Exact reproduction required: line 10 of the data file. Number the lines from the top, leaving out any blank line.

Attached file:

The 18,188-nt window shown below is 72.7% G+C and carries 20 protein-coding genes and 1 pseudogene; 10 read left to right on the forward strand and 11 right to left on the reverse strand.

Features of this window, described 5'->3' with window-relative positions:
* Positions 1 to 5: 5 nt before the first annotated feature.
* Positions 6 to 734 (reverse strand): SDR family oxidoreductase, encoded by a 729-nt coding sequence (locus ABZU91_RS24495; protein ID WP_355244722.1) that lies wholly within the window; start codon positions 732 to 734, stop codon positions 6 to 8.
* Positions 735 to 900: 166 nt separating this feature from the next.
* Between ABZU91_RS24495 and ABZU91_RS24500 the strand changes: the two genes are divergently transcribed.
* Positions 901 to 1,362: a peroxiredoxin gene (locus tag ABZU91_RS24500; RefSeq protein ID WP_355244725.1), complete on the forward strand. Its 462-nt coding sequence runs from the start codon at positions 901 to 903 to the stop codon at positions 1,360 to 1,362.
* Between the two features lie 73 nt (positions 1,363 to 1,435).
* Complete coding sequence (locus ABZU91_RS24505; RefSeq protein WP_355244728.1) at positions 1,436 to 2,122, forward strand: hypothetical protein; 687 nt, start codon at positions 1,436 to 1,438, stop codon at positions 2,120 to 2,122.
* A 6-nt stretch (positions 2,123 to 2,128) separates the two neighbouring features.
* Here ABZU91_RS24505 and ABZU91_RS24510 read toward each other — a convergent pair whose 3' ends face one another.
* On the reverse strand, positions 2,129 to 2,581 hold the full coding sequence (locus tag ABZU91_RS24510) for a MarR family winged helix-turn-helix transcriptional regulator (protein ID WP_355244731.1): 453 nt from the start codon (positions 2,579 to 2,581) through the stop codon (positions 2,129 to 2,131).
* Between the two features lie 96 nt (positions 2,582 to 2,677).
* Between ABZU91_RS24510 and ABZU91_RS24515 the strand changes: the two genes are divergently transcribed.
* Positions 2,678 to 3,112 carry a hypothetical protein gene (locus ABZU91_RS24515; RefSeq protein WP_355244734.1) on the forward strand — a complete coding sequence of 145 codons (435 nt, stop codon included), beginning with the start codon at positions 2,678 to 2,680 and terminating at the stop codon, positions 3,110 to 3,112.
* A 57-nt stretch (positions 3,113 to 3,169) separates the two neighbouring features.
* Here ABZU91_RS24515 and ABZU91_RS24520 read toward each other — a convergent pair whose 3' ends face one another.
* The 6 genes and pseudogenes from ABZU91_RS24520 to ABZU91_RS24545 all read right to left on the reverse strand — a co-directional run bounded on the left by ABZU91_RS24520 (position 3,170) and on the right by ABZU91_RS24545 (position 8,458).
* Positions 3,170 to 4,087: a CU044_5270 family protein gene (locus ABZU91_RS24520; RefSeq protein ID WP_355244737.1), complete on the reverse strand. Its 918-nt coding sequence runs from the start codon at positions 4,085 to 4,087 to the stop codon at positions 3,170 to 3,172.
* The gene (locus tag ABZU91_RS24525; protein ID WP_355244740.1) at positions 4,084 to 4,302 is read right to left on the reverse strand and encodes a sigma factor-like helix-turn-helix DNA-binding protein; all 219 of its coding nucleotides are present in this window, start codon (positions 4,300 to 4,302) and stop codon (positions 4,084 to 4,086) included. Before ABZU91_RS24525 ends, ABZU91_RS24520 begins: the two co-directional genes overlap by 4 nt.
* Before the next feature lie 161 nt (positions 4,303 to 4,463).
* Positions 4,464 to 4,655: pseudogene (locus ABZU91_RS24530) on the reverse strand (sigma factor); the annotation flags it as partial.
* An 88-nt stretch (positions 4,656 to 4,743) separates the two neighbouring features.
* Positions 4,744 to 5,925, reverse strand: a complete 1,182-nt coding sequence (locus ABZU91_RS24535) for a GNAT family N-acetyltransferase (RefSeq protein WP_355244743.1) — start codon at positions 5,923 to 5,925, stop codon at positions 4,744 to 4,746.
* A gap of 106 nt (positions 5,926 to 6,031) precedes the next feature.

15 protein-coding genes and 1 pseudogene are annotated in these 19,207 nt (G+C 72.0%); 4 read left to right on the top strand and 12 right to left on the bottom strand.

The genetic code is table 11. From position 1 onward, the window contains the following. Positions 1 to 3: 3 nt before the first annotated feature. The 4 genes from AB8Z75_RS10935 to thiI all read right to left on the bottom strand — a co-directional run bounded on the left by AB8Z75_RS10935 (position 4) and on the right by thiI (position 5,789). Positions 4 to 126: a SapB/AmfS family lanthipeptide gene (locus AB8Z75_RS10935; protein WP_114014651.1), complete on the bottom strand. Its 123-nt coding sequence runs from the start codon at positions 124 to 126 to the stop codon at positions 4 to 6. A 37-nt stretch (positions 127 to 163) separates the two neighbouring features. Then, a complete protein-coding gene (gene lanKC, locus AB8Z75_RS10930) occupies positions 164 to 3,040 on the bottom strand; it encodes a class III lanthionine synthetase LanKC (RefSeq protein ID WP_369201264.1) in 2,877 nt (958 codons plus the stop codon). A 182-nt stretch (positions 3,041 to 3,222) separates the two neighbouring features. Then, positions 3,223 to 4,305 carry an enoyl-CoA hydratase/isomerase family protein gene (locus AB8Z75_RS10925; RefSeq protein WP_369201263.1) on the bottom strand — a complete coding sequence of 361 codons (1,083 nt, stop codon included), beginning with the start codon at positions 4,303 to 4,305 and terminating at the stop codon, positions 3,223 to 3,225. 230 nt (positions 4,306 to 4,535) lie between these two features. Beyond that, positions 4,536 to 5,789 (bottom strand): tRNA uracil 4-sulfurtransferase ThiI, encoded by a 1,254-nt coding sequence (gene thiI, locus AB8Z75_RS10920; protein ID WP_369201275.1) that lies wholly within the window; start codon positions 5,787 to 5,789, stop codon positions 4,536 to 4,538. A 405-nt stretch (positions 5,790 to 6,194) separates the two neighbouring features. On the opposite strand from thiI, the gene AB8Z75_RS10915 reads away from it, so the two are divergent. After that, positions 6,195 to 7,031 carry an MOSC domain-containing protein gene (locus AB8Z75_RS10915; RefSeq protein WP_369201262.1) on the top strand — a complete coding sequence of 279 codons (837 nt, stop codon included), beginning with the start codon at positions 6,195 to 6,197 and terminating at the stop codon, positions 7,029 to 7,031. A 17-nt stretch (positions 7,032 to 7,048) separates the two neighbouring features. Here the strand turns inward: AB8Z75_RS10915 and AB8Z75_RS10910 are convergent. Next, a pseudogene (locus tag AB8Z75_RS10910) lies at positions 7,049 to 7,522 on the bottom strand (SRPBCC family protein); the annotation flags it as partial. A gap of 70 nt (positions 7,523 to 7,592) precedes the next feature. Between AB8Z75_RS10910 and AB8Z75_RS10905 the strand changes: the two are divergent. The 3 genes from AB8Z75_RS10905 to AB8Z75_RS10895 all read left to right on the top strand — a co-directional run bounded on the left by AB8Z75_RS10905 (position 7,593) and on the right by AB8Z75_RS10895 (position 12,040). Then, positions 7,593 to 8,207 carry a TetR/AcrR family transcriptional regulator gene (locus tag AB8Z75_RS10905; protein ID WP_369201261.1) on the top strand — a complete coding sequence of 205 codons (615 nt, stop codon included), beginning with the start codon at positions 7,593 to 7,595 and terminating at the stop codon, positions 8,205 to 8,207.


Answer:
* A 6-nt stretch (positions 2,123 to 2,128) separates the two neighbouring features.